They are problems that affect the brain’s ability to receive, process, analyze, or store information. These problems can make it difficult for a student to learn as quickly as someone who isn’t affected by learning disabilities. They can interfere with a person’s ability to concentrate or focus and can cause someone’s mind to wander too much. Also they can make it difficult for a student to read, write, spell, or solve math problems.
What Causes Them?
- Genetic influences. Researchers are still debating whether learning disabilities are genetic, or if they just show up.
- Brain development. Problems such as low birth weight, lack of oxygen, or premature birth may have something to do with learning disabilities. Head injuries may also trigger learning disabilities.
- Environmental impacts. Young children are susceptible to environmental toxins. Poor nutrition early in life may also lead to learning disabilities later in life.
Coping With a Learning Disability
Some schools develop what is called an Individualized Education Program (or IEP), which helps define a person’s learning strengths and weaknesses and make a plan for the learning activities that will help the student do his or her best in school. A student’s IEP might include some regular time with a tutor or in a specialized classroom for a certain subject, or the use of some special equipment to help with learning, such as books on tape or laptop computers for students who have dyslexia.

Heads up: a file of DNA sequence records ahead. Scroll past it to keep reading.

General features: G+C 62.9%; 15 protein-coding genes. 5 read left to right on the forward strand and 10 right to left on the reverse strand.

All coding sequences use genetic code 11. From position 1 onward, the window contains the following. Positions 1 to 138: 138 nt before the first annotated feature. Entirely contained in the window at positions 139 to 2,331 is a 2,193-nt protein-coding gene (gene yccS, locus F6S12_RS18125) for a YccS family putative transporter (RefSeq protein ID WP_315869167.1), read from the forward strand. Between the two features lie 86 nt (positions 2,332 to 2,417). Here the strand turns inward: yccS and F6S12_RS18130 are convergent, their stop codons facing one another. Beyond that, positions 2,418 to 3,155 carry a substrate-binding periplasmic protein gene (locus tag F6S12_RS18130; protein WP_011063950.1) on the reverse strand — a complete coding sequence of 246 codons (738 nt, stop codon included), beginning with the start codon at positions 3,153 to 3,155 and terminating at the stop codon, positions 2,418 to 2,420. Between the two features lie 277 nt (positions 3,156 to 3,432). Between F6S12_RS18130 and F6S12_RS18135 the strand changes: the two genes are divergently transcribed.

Medication is often prescribed to help students with ADHD. There are several medicines on the market today to help improve a student’s attention span and ability to focus and to help control impulses and other hyperactive behavior.
Although there’s no cure for a learning disability, it’s never too late to get help. Most people learn to adapt to their learning differences, and they learn strategies that help them accomplish their goals and dreams.